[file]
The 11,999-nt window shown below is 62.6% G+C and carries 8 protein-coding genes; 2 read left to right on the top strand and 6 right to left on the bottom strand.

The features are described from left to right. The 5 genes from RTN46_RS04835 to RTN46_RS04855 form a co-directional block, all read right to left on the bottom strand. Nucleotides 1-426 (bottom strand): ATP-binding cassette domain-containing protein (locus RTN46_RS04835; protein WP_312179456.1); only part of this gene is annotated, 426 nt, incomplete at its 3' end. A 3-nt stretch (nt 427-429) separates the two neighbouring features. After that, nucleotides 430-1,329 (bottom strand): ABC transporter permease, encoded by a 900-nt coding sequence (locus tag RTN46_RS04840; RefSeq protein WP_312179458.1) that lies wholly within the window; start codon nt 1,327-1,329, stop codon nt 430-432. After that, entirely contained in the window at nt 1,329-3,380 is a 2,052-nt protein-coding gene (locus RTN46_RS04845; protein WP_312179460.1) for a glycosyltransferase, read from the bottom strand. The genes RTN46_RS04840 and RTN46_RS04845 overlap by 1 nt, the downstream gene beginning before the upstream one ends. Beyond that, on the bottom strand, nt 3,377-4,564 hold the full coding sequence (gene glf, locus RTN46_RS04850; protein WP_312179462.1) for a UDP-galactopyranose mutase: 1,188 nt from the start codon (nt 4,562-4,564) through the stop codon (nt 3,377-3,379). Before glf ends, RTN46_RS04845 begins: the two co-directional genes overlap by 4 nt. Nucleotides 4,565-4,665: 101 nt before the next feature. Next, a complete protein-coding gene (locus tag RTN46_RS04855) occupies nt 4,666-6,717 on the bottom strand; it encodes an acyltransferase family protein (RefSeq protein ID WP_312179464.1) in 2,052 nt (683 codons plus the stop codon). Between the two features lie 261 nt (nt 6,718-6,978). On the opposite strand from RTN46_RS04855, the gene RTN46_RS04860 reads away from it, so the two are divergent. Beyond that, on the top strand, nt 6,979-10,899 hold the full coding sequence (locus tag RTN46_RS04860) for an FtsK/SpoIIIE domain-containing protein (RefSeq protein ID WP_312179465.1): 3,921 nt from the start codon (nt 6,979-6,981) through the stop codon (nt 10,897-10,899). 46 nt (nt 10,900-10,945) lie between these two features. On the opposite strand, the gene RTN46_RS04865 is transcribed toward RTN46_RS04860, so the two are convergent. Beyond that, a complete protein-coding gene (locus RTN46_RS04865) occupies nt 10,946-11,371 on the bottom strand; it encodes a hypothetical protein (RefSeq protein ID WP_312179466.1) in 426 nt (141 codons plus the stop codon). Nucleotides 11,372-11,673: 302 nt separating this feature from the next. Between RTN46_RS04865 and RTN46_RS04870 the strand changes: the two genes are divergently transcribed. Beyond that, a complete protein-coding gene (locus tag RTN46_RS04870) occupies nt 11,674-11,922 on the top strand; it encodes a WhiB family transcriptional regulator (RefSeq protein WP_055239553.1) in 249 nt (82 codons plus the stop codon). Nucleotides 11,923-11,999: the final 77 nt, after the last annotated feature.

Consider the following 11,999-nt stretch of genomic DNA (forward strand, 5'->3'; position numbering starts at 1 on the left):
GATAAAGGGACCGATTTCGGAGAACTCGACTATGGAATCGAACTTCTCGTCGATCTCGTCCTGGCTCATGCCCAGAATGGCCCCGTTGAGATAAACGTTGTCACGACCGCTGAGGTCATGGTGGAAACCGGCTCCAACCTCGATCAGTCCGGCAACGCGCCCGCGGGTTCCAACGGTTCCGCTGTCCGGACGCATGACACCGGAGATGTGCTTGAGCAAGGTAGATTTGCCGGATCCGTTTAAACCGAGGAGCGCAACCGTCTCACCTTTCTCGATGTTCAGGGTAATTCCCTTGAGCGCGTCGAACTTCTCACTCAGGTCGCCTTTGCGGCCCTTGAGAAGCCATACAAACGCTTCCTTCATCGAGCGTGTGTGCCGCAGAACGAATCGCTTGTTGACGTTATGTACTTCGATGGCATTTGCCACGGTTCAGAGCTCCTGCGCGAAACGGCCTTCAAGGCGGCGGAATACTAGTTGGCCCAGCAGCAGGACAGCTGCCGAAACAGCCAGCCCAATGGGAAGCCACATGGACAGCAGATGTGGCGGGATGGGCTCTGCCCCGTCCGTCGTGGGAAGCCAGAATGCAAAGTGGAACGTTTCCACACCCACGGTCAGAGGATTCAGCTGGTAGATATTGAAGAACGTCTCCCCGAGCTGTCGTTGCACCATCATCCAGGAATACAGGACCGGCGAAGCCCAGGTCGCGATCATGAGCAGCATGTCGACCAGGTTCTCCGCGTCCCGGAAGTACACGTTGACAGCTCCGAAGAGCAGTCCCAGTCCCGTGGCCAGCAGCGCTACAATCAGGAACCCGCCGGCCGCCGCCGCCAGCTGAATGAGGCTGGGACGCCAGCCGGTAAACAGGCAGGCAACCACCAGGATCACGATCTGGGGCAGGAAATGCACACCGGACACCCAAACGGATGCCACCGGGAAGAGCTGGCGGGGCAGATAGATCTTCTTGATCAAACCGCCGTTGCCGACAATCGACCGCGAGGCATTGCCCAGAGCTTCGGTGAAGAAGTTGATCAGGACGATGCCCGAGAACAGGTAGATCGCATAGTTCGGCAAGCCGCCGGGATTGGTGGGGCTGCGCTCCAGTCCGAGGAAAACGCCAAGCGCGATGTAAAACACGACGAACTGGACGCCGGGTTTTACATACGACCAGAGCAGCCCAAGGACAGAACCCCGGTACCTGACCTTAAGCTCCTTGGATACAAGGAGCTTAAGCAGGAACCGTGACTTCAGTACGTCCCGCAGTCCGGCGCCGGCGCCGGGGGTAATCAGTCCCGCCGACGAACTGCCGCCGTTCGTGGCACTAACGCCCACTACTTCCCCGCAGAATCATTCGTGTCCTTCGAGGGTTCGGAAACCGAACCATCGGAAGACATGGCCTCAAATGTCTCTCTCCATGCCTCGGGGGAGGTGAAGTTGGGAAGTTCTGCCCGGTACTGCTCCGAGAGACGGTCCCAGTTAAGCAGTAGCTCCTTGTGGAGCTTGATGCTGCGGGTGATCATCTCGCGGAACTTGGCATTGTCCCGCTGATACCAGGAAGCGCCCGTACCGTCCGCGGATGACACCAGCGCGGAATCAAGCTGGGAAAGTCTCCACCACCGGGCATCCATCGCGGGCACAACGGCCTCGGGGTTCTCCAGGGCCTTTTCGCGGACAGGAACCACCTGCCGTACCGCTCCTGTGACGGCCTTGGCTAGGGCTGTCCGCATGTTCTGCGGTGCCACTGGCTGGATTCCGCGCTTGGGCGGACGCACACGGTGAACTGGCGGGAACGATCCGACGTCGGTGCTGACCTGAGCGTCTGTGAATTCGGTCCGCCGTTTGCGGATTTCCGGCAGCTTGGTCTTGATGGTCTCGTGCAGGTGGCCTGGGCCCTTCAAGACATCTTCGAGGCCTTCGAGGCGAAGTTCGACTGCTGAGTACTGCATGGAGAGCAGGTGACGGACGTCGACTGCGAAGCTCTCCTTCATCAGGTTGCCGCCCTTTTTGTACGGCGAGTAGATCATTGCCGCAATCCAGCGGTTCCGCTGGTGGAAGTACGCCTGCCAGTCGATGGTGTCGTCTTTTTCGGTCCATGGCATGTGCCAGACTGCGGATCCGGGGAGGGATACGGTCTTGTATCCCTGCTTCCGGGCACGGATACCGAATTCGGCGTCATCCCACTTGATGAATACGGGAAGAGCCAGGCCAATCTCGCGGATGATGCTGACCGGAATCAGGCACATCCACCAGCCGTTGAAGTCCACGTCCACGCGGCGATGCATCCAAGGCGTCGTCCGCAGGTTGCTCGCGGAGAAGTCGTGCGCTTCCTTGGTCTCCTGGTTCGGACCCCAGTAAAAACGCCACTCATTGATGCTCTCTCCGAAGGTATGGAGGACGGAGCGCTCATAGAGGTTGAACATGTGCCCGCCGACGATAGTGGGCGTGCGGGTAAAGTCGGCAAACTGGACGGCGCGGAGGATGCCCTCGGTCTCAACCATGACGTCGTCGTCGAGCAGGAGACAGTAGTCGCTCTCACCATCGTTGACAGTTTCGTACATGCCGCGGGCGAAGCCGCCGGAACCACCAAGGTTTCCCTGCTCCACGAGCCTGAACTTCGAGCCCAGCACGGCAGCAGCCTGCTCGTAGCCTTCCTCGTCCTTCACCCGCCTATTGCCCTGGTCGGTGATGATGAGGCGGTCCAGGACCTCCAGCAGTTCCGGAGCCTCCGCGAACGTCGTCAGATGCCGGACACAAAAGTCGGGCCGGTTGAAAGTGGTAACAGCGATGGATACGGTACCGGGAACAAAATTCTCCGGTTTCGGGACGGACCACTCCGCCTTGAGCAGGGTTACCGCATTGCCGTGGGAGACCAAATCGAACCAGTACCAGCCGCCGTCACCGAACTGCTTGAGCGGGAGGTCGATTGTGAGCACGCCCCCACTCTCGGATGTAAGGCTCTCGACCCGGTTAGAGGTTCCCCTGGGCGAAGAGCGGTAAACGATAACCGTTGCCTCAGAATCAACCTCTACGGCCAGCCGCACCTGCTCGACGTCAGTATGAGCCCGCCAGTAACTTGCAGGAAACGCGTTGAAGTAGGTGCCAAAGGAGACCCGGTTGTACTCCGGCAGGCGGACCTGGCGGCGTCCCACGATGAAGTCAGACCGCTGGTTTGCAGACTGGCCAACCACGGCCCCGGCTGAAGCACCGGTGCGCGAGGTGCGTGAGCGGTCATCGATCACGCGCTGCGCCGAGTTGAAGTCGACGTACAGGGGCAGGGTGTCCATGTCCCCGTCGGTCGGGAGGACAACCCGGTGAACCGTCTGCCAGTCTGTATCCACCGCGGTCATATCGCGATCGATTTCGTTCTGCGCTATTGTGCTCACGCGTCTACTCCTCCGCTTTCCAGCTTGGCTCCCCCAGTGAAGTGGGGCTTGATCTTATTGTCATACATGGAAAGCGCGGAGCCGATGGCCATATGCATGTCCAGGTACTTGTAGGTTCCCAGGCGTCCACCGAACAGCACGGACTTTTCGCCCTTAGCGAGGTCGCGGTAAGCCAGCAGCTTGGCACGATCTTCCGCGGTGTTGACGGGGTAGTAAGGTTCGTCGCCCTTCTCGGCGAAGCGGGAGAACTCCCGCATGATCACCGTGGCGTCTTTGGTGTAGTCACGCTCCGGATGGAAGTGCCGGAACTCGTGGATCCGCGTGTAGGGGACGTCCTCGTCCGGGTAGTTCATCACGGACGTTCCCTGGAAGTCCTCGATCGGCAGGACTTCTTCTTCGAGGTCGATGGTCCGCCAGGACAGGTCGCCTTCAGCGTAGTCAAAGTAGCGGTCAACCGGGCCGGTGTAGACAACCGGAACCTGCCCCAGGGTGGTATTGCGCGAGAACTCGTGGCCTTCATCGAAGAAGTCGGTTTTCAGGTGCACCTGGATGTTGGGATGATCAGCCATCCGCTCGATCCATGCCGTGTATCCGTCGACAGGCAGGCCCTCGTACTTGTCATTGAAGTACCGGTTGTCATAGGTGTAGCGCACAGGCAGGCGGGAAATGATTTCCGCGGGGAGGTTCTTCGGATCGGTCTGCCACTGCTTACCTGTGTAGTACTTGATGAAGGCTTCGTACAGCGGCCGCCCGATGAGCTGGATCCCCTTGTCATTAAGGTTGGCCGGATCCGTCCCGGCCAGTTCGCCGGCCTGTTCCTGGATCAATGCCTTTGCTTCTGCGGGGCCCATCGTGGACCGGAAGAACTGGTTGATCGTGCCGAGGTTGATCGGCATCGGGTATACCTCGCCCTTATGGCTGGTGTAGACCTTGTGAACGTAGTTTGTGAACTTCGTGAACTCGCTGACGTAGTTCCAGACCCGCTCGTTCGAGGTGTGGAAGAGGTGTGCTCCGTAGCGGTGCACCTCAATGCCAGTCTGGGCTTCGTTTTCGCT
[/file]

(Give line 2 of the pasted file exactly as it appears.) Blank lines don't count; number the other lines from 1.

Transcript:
The features are described from left to right. The 5 genes from RTN46_RS04835 to RTN46_RS04855 form a co-directional block, all read right to left on the bottom strand. Nucleotides 1-426 (bottom strand): ATP-binding cassette domain-containing protein (locus RTN46_RS04835; protein WP_312179456.1); only part of this gene is annotated, 426 nt, incomplete at its 3' end. A 3-nt stretch (nt 427-429) separates the two neighbouring features. After that, nucleotides 430-1,329 (bottom strand): ABC transporter permease, encoded by a 900-nt coding sequence (locus tag RTN46_RS04840; RefSeq protein WP_312179458.1) that lies wholly within the window; start codon nt 1,327-1,329, stop codon nt 430-432. After that, entirely contained in the window at nt 1,329-3,380 is a 2,052-nt protein-coding gene (locus RTN46_RS04845; protein WP_312179460.1) for a glycosyltransferase, read from the bottom strand. The genes RTN46_RS04840 and RTN46_RS04845 overlap by 1 nt, the downstream gene beginning before the upstream one ends. Beyond that, on the bottom strand, nt 3,377-4,564 hold the full coding sequence (gene glf, locus RTN46_RS04850; protein WP_312179462.1) for a UDP-galactopyranose mutase: 1,188 nt from the start codon (nt 4,562-4,564) through the stop codon (nt 3,377-3,379). Before glf ends, RTN46_RS04845 begins: the two co-directional genes overlap by 4 nt. Nucleotides 4,565-4,665: 101 nt before the next feature. Next, a complete protein-coding gene (locus tag RTN46_RS04855) occupies nt 4,666-6,717 on the bottom strand; it encodes an acyltransferase family protein (RefSeq protein ID WP_312179464.1) in 2,052 nt (683 codons plus the stop codon). Between the two features lie 261 nt (nt 6,718-6,978). On the opposite strand from RTN46_RS04855, the gene RTN46_RS04860 reads away from it, so the two are divergent. Beyond that, on the top strand, nt 6,979-10,899 hold the full coding sequence (locus tag RTN46_RS04860) for an FtsK/SpoIIIE domain-containing protein (RefSeq protein ID WP_312179465.1): 3,921 nt from the start codon (nt 6,979-6,981) through the stop codon (nt 10,897-10,899). 46 nt (nt 10,900-10,945) lie between these two features. On the opposite strand, the gene RTN46_RS04865 is transcribed toward RTN46_RS04860, so the two are convergent. Beyond that, a complete protein-coding gene (locus RTN46_RS04865) occupies nt 10,946-11,371 on the bottom strand; it encodes a hypothetical protein (RefSeq protein ID WP_312179466.1) in 426 nt (141 codons plus the stop codon). Nucleotides 11,372-11,673: 302 nt separating this feature from the next. Between RTN46_RS04865 and RTN46_RS04870 the strand changes: the two genes are divergently transcribed. Beyond that, a complete protein-coding gene (locus tag RTN46_RS04870) occupies nt 11,674-11,922 on the top strand; it encodes a WhiB family transcriptional regulator (RefSeq protein WP_055239553.1) in 249 nt (82 codons plus the stop codon). Nucleotides 11,923-11,999: the final 77 nt, after the last annotated feature.